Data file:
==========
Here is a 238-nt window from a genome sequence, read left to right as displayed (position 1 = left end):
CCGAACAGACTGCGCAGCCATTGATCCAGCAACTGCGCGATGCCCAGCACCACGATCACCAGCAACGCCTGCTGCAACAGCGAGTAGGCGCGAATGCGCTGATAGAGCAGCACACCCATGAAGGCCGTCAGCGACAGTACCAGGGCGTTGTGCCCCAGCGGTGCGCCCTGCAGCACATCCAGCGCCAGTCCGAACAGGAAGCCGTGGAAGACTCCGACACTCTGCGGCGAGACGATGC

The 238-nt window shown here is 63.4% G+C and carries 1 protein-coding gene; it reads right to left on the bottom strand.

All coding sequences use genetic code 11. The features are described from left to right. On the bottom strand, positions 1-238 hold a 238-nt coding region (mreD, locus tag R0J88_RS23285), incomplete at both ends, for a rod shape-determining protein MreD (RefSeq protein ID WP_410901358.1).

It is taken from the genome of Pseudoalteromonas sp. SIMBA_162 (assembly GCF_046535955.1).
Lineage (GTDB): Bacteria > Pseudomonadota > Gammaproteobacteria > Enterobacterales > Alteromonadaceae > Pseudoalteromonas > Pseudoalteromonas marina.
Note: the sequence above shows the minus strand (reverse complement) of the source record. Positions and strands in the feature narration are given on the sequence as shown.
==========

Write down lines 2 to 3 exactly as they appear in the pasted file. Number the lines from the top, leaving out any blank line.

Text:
CCGAACAGACTGCGCAGCCATTGATCCAGCAACTGCGCGATGCCCAGCACCACGATCACCAGCAACGCCTGCTGCAACAGCGAGTAGGCGCGAATGCGCTGATAGAGCAGCACACCCATGAAGGCCGTCAGCGACAGTACCAGGGCGTTGTGCCCCAGCGGTGCGCCCTGCAGCACATCCAGCGCCAGTCCGAACAGGAAGCCGTGGAAGACTCCGACACTCTGCGGCGAGACGATGC

The 238-nt window shown here is 63.4% G+C and carries 1 protein-coding gene; it reads right to left on the bottom strand.